New theory of electron spin to aid quantum devices

New theory of electron spin to aid quantum devices
Marco Bernardi. Credit: Caltech

Electrons—those little subatomic particles that help make up the atoms in our bodies and the electricity flowing through your phone or computer right now—have some properties like mass and charge that will be familiar to anyone who has taken a high school physics class. But electrons also have a more abstract property known as spin, which describes how they interact with magnetic fields.

Electron is of particular importance to a field of research called spintronics, which aims to develop quantum that use spin in memory storage and information processing. Spin is also central to qubits—the basic unit of information used in .

The problem with using spin in these quantum devices is that its quantum states can be easily disrupted. To be used in a device, the electron spins need to preserve their quantum state for as long as possible to avoid loss of information. This is known as spin coherence, and it is so delicate that even the tiny vibrations of the atoms that make up the device can wipe out the spin state irreversibly.

In a new paper published in the journal Physical Review Letters, Marco Bernardi, professor of applied physics, physics and materials science; and Jinsoo Park, postdoctoral scholar research associate in applied physics and , have developed a new theory and numerical calculations to predict spin decoherence in materials with high accuracy.

Bernardi explains: "Existing theories of spin relaxation and decoherence focus on simple models and qualitative understanding. After years of systematic efforts, my group has developed computational tools to study quantitatively how interact and move in materials.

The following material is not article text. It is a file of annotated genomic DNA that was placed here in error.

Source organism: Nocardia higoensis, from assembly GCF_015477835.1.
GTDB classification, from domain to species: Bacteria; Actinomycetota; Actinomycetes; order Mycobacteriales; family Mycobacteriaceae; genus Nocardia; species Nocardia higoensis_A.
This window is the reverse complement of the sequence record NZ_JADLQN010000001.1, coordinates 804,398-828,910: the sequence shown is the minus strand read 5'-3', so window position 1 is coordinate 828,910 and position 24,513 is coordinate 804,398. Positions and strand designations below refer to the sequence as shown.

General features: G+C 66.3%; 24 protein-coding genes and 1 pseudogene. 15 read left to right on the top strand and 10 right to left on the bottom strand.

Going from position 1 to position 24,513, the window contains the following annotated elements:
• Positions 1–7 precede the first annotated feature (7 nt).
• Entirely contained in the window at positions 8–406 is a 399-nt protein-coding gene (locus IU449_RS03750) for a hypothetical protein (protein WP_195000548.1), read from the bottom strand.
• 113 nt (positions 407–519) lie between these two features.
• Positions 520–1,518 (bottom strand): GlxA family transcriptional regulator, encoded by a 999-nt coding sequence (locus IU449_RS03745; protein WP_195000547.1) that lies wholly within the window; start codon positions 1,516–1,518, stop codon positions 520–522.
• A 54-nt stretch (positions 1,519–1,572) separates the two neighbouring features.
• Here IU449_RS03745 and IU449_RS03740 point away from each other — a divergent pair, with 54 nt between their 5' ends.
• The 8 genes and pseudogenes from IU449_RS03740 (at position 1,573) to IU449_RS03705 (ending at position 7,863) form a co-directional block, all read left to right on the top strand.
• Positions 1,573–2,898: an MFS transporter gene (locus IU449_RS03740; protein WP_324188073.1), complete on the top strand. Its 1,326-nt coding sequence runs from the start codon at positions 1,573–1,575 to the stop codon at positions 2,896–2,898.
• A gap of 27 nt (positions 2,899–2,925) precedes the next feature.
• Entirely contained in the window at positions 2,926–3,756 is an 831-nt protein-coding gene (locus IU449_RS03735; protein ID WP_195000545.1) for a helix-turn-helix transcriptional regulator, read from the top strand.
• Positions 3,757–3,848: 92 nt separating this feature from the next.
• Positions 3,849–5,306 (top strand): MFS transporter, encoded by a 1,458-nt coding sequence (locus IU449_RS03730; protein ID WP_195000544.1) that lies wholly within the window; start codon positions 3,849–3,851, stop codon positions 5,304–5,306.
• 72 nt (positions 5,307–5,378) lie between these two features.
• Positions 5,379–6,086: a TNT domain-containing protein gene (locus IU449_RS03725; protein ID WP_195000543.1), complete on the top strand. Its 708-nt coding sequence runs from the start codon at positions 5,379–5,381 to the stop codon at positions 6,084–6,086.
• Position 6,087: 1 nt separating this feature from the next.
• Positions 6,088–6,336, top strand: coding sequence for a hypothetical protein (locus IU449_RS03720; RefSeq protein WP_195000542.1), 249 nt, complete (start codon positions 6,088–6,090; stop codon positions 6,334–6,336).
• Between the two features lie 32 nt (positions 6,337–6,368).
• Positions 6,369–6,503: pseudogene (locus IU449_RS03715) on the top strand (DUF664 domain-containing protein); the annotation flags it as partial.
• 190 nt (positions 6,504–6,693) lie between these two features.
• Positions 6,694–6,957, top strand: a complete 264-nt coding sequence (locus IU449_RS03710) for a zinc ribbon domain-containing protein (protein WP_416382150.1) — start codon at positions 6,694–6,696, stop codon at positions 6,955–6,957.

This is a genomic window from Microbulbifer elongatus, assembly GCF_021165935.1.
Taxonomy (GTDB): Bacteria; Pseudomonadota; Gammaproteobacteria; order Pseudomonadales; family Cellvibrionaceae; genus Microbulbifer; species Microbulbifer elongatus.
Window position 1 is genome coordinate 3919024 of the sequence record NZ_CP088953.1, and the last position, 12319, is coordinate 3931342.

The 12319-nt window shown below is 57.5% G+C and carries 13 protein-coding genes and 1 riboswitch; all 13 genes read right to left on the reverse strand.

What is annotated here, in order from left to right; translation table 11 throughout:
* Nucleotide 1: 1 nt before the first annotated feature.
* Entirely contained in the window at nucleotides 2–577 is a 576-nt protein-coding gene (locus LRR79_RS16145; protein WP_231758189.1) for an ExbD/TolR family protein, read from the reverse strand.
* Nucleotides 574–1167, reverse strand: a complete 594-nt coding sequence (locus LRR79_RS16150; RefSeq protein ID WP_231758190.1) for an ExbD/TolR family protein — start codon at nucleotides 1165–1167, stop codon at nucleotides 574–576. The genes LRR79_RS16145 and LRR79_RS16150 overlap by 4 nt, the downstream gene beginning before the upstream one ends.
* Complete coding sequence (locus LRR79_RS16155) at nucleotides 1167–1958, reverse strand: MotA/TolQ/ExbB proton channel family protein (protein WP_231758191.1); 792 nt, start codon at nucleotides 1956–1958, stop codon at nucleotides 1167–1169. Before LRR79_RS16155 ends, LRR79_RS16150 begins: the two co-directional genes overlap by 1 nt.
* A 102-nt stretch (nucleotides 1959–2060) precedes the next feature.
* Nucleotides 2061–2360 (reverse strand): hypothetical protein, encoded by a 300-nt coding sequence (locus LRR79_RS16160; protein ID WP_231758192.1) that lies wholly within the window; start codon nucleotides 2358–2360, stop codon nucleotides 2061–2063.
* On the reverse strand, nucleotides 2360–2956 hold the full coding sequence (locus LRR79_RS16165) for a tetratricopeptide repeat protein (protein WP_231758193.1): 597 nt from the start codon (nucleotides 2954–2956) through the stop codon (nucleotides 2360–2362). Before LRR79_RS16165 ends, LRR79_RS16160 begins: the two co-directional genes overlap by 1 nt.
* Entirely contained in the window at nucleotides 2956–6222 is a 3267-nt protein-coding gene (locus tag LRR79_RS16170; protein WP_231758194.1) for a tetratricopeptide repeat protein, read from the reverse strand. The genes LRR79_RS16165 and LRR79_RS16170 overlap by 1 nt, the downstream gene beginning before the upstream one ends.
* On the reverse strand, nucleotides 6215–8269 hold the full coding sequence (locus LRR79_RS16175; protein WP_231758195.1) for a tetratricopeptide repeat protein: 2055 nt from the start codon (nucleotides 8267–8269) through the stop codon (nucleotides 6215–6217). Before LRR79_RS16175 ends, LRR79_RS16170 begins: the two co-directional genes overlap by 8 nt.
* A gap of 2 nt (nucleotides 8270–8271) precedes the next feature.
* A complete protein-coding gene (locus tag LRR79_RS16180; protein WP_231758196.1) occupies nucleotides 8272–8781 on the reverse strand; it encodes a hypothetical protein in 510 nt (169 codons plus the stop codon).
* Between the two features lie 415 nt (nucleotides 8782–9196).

"This new paper has taken our work a few steps further: we have adapted a theory of electrical transport to study spin, and discovered that this method can capture two main mechanisms governing spin decoherence in materials—spin scattering off atomic vibrations, and spin precession modified by atomic vibrations. This unified treatment allows us to study the behavior of the in a wide range of materials and devices essential for future quantum technologies.

"It is almost startling that in some cases we can predict spin decoherence times with an accuracy of a few percent of the measured values—down to a billionth of a second—and access microscopic details of spin motion beyond the reach of experiments. Ironically, our research tools—computers and —can now be used to develop new computers that use quantum mechanics."

The paper describing the research, titled, Predicting Phonon-Induced Spin Decoherence from First Principles: Colossal Spin Renormalization in Condensed Matter," appears in the November 2 issue of Physical Review Letters.

Its companion paper describing the theory in detail, titled "Many-body theory of phonon-induced spin relaxation and decoherence," appears in issue 17 of Physical Review B as an Editor's Suggestion.

More information: Jinsoo Park et al, Predicting Phonon-Induced Spin Decoherence from First Principles: Colossal Spin Renormalization in Condensed Matter, Physical Review Letters (2022). DOI: 10.1103/PhysRevLett.129.197201

Jinsoo Park et al, Many-body theory of phonon-induced spin relaxation and decoherence, Physical Review B (2022). DOI: 10.1103/PhysRevB.106.174404

Citation: New theory of electron spin to aid quantum devices (2022, November 10) retrieved 13 June 2024 from https://phys.org/news/2022-11-theory-electron-aid-quantum-devices.html
This document is subject to copyright. Apart from any fair dealing for the purpose of private study or research, no part may be reproduced without the written permission. The content is provided for information purposes only.

Explore further

New method predicts spin dynamics of materials for quantum computing

276 shares

Feedback to editors